As with so many other technologies, the more free, open and standard you can make virtualization the better it works. If you’re not conversant on virtualization, it’s basically a way to create a "virtual" PC running inside software on your computer. So, you could be running Linux, and create a virtual PC on which you can install and run Windows (for example). I’ve written about virtualization before (see this article at CPU Magazine) but I’m sure I’ll be doing it again.
Here’s an article about VirtualBox vs VMware or Virtual PC , which gave me a nudge to go back and look more deeply, again, into virtualization. Here are a bunch of links that’ll help you jump right into the virtualization party:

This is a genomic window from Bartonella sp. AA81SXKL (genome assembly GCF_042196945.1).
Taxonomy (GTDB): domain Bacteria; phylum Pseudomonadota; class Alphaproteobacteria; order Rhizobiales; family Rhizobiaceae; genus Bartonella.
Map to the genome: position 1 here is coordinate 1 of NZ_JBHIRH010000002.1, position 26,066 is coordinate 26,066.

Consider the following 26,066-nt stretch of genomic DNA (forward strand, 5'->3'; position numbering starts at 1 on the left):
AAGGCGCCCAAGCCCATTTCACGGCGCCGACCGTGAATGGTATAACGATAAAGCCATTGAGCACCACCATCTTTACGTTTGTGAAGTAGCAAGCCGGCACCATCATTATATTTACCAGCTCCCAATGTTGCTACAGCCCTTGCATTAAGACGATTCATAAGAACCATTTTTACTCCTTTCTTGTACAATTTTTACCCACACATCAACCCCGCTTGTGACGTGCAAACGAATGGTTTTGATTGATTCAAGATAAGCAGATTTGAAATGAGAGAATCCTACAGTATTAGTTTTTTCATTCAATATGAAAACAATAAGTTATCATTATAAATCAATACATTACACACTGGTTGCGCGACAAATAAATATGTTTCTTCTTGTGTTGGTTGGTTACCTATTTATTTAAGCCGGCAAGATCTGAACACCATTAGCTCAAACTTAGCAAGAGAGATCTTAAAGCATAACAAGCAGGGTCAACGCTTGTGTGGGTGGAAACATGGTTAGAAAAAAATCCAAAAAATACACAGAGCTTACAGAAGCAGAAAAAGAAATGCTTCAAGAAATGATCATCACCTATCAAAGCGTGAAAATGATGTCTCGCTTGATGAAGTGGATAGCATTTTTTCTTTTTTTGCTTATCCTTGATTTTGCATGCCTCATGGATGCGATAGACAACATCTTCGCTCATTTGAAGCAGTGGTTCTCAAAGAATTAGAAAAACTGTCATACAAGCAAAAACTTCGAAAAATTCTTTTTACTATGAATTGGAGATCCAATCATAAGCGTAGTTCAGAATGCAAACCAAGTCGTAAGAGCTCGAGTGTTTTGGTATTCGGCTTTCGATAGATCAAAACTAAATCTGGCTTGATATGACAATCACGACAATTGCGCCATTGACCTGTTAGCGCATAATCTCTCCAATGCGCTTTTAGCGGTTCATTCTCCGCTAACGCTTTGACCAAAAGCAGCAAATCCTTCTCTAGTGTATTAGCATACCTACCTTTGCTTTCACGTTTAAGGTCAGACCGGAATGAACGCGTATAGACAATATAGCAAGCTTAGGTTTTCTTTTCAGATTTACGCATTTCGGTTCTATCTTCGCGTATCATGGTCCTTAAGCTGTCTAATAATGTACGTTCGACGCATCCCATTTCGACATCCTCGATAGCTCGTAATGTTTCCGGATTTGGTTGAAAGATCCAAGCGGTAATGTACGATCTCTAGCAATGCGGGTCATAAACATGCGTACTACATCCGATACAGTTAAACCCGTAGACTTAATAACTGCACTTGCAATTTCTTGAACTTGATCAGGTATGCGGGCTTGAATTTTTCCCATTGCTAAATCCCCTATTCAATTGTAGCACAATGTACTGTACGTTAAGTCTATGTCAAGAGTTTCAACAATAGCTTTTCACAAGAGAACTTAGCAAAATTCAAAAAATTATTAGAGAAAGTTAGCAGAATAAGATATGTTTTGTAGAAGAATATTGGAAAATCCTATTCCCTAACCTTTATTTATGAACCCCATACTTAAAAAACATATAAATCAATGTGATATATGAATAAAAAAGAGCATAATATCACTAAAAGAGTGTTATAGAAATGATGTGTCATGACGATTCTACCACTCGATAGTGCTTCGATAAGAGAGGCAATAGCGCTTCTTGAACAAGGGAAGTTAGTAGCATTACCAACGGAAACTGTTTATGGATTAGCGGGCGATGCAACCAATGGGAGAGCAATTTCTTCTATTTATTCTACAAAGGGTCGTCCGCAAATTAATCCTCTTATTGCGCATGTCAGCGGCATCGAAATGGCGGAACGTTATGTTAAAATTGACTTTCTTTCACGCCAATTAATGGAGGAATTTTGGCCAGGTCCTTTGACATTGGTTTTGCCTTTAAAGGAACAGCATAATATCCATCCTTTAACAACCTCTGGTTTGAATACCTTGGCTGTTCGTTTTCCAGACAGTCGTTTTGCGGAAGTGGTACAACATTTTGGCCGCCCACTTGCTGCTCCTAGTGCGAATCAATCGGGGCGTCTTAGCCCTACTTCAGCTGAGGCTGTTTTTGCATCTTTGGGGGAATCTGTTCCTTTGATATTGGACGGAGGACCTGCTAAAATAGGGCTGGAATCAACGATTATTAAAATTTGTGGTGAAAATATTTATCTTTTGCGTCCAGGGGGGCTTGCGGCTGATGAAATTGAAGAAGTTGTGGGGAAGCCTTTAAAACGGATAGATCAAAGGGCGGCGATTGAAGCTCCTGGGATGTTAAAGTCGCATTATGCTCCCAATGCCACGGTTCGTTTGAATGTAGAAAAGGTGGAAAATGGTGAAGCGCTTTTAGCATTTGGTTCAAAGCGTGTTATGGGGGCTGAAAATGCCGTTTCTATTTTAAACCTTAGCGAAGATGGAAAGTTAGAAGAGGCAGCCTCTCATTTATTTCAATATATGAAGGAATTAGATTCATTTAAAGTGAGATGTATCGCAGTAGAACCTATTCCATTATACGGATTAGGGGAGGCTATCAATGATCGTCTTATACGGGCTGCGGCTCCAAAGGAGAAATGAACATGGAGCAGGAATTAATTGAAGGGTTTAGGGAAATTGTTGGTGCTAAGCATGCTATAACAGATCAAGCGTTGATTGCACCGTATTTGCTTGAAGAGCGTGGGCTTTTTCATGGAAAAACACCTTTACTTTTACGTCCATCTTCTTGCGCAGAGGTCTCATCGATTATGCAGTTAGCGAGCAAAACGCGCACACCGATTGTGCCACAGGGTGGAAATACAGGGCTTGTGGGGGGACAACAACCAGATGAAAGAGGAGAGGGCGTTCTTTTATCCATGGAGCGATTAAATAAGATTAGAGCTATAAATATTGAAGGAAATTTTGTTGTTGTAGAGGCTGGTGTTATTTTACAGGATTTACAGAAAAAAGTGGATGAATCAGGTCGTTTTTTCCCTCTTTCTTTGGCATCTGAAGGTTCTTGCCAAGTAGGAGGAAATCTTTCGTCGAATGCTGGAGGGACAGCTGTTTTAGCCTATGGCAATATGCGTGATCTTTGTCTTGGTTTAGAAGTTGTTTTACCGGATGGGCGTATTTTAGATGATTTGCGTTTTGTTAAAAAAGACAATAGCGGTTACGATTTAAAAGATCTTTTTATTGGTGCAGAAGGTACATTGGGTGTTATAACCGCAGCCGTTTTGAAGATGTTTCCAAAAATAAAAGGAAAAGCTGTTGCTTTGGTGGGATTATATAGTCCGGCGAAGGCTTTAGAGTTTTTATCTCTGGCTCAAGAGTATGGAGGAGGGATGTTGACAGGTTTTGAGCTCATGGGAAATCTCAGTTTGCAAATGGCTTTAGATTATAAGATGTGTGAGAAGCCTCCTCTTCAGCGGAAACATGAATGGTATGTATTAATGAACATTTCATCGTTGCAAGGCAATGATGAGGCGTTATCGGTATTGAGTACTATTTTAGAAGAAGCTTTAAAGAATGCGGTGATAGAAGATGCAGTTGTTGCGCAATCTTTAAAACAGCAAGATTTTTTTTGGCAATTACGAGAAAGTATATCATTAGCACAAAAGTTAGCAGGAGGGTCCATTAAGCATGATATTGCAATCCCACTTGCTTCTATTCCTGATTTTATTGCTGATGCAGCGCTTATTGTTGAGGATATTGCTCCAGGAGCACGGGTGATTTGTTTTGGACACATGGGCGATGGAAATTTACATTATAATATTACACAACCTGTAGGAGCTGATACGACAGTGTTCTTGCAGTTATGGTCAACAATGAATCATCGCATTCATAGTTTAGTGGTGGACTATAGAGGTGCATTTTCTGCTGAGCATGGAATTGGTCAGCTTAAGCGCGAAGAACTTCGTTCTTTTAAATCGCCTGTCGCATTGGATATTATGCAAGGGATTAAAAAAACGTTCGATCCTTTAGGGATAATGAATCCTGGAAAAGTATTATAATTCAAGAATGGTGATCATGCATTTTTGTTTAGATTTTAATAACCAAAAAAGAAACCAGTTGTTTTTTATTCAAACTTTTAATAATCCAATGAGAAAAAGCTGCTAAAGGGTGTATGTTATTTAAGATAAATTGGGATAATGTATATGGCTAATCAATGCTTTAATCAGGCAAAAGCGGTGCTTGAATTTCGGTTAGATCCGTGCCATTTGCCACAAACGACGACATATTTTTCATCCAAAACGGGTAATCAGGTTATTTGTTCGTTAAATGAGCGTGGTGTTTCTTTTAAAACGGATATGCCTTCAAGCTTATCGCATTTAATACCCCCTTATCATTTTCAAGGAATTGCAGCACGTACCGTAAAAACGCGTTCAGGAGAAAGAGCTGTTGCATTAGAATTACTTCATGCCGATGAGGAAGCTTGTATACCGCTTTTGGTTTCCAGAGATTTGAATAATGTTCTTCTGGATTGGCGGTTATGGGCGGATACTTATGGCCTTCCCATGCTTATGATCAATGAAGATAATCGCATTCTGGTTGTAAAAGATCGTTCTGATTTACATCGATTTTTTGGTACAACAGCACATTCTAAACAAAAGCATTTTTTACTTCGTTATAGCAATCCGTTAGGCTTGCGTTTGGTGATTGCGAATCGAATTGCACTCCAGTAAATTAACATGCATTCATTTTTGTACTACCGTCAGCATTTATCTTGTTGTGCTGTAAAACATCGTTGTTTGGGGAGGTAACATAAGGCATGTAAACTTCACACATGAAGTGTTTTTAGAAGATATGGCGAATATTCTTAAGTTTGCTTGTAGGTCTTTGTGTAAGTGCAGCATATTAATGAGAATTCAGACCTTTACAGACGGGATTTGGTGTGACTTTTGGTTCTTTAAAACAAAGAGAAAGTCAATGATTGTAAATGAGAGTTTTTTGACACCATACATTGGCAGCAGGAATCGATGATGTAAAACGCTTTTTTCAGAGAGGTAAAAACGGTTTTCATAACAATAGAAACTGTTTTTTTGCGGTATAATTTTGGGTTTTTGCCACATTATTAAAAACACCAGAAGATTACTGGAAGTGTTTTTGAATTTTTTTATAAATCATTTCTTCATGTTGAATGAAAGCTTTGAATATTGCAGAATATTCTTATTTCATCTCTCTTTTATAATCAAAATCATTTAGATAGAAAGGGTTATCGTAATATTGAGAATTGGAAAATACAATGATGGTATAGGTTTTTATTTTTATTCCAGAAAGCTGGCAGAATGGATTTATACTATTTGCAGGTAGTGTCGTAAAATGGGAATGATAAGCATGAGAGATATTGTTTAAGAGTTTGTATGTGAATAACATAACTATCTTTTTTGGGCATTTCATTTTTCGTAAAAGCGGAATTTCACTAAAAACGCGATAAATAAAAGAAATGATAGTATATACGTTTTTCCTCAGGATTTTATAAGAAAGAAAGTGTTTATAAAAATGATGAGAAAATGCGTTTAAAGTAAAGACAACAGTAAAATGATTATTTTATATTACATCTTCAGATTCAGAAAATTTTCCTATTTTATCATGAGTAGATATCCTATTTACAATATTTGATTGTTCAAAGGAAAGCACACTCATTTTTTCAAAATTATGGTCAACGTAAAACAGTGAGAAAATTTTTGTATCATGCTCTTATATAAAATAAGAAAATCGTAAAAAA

- Installing virtual machines on Ubuntu, to run Windows applications
- A link to an article hosted by virtual software vendor VMware explaining what virtualization is all about
- Here’s a Linux virtualization wiki with all kinds of answers about different open source virtualization technologies, tools, projects, and how to use them with different popular Linux distributions
- From IBM’s most excellent Developer Works, an excellent introduction to Linux Virtualization
- Here’s an article published by Red Hat, by Jeremy Katz, Xen, Virtualization on Linux
- Linux virtualization has a web site, linuxvirtualization.com
- VirtualBox is an open source (GPL) project for virtualization (hosted by virtualization software vendor innotek GmbH)
As the virtualization story continues to evolve (and as I get more time) I’ll report back with more details and links on how to do it and how it works.